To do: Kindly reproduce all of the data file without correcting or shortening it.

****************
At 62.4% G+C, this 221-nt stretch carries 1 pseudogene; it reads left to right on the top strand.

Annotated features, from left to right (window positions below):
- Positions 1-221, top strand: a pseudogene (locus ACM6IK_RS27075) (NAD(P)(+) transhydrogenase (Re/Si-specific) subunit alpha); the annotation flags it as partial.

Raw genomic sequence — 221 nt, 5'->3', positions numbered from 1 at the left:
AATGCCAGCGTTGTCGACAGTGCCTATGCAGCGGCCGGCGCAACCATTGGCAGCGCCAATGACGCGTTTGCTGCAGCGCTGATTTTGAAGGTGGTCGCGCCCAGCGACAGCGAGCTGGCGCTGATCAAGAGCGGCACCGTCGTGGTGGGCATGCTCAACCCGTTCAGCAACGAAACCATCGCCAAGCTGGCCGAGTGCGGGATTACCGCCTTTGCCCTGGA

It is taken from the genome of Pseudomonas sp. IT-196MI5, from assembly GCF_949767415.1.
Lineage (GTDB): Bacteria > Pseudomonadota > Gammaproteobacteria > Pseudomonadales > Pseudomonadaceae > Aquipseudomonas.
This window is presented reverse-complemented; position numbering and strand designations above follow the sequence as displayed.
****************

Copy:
At 62.4% G+C, this 221-nt stretch carries 1 pseudogene; it reads left to right on the top strand.

Annotated features, from left to right (window positions below):
- Positions 1-221, top strand: a pseudogene (locus ACM6IK_RS27075) (NAD(P)(+) transhydrogenase (Re/Si-specific) subunit alpha); the annotation flags it as partial.

Raw genomic sequence — 221 nt, 5'->3', positions numbered from 1 at the left:
AATGCCAGCGTTGTCGACAGTGCCTATGCAGCGGCCGGCGCAACCATTGGCAGCGCCAATGACGCGTTTGCTGCAGCGCTGATTTTGAAGGTGGTCGCGCCCAGCGACAGCGAGCTGGCGCTGATCAAGAGCGGCACCGTCGTGGTGGGCATGCTCAACCCGTTCAGCAACGAAACCATCGCCAAGCTGGCCGAGTGCGGGATTACCGCCTTTGCCCTGGA

It is taken from the genome of Pseudomonas sp. IT-196MI5, from assembly GCF_949767415.1.
Lineage (GTDB): Bacteria > Pseudomonadota > Gammaproteobacteria > Pseudomonadales > Pseudomonadaceae > Aquipseudomonas.
This window is presented reverse-complemented; position numbering and strand designations above follow the sequence as displayed.